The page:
Shown above is an FFT of the intermodulation (IMD) products for an 18kHz + 19kHz summed sinewave stimulus tone measured at the output across an 8-ohm load at 10W for the digital coaxial input at 16/44.1. We find that the second-order modulation product (*i.e.*, the difference signal of 1kHz) is at -90/100dBRA (left/right), or 0.003/0.001%, while the third-order modulation products, at 17kHz and 20kHz, are higher than for the analog input at -70dBrA, or 0.03%.

**Intermodulation distortion FFT (18kHz + 19kHz summed stimulus, coaxial digital input, 24/96)**

Shown above is an FFT of the intermodulation distortion (IMD) products for an 18kHz + 19kHz summed sinewave stimulus tone measured at the output across an 8-ohm load at 10W for the digital coaxial input at 24/96. We find that the second-order modulation product (*i.e.*, the difference signal of 1kHz) is at -90/100dBRA (left/right), or 0.003/0.001%, while the third-order modulation products, at 17kHz and 20kHz, are higher than for the analog input at -70dBrA, or 0.03%.

**Intermodulation distortion FFT (18kHz + 19kHz summed stimulus, MM phono input)**

Shown above is an FFT of the intermodulation distortion (IMD) products for an 18kHz + 19kHz summed sinewave stimulus tone measured at the output across an 8-ohm load at 10W for the phono input configured for MM. We find that the second-order modulation product (*i.e.*, the difference signal of 1kHz) is at -90/100dBRA (left/right), or 0.003/0.001%, while the third-order modulation products, at 17kHz and 20kHz, are higher than for the line-level analog input at roughly -65dBrA, or 0.06%.

**Intermodulation distortion FFT (18kHz + 19kHz summed stimulus, MC phono input)**

Shown above is an FFT of the intermodulation distortion (IMD) products for an 18kHz + 19kHz summed sinewave stimulus tone measured at the output across an 8-ohm load at 10W for the phono input configured for MC. We find that the second-order modulation product (*i.e.*, the difference signal of 1kHz) is at around -90dBrA, or 0.003%, while the third-order modulation products, at 17kHz and 20kHz, are the same as the MM configuration at roughly -65dBrA, or 0.06%.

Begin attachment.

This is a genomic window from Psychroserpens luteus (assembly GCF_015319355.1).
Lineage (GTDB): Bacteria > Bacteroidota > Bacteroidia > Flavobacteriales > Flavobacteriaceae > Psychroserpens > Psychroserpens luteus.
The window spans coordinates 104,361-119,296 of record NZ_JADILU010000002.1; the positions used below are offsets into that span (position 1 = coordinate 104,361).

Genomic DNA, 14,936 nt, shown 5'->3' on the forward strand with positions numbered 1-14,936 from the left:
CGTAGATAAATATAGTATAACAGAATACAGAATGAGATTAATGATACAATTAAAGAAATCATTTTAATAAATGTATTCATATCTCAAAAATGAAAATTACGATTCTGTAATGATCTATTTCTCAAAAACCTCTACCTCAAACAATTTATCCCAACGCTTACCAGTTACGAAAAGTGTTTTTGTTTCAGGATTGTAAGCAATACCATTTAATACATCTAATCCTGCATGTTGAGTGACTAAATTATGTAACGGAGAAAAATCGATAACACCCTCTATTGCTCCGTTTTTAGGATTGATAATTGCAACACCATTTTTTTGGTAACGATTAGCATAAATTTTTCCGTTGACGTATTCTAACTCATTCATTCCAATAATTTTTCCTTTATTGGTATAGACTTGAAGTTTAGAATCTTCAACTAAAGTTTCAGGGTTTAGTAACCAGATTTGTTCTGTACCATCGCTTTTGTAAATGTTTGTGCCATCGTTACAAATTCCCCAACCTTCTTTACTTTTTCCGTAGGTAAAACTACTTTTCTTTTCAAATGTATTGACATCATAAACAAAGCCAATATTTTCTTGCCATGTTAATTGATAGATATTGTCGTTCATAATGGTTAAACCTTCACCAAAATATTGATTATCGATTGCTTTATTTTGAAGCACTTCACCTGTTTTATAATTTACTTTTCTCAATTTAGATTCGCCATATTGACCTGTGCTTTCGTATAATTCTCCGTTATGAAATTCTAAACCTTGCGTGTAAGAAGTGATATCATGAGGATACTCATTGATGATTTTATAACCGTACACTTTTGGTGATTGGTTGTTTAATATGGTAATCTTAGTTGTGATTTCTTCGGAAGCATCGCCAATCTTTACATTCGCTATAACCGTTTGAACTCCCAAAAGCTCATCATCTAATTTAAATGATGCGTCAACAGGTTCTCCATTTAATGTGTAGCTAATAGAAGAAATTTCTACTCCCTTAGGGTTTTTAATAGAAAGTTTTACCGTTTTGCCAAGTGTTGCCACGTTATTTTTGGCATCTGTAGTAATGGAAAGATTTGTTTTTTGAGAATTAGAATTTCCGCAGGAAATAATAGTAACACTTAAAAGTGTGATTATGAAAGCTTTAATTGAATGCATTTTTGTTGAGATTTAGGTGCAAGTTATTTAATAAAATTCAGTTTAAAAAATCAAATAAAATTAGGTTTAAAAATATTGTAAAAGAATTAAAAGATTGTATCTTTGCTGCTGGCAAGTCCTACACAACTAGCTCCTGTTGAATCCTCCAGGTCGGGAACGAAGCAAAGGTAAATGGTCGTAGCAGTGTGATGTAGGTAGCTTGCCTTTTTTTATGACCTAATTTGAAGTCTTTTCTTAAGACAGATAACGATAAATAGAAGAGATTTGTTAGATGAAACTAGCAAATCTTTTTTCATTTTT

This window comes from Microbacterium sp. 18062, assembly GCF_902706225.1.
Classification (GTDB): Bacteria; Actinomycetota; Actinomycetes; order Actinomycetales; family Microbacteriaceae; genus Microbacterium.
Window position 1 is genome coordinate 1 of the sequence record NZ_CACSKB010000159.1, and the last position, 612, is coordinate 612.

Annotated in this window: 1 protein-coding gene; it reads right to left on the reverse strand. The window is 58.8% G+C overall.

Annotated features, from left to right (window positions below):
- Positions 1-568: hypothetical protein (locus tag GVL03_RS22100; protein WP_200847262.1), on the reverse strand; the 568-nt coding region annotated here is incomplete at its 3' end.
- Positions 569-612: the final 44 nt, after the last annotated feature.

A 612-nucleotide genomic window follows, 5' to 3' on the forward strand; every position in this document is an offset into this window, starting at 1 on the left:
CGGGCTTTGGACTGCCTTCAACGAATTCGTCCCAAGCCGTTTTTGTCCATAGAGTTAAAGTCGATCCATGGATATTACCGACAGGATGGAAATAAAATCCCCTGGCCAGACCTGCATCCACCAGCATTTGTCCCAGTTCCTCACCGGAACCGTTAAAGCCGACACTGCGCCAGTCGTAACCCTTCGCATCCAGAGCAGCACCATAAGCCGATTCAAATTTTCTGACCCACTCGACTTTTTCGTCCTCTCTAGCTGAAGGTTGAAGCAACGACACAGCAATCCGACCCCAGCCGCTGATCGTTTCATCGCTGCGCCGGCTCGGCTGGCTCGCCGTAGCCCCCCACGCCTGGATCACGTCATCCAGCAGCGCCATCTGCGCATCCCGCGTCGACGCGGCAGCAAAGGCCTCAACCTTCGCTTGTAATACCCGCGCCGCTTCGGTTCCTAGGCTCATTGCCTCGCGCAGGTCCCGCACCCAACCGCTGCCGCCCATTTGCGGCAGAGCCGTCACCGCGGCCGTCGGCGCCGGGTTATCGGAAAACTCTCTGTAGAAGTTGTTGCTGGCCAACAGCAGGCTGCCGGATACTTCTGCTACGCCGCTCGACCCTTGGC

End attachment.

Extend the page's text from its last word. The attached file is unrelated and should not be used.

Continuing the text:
**Square-wave response (10kHz)**

Above is the 10kHz square-wave response using the analog line-level input, at roughly 10W into 8 ohms. Due to limitations inherent to the Audio Precision APx555 B Series analyzer, this graph should not be used to infer or extrapolate the TA1’s slew-rate performance. Rather, it should be seen as a qualitative representation its relatively extended bandwidth. An ideal square wave can be represented as the sum of a sinewave and an infinite series of its odd-order harmonics (*e.g.*, 10kHz + 30kHz + 50kHz + 70kHz . . .). A limited bandwidth will show only the sum of the lower-order harmonics, which may result in noticeable undershoot and/or overshoot, and softening of the edges. The TA1’s reproduction of the 10kHz square wave is clean, with some softening of the edges.

**Damping factor vs. frequency (20Hz to 20kHz)**

The final graph above is the damping factor as a function of frequency. Both channels show a trend of higher damping factor at lower frequencies, with the right channel slightly outperforming the left channel. The left channel measured from around 230 down to 130 at 20kHz, while the right measured around 260 down to 150 at 20kHz. For such an affordable receiver, the damping factor figures are quite good.

*Diego Estan*

Electronics Measurement Specialist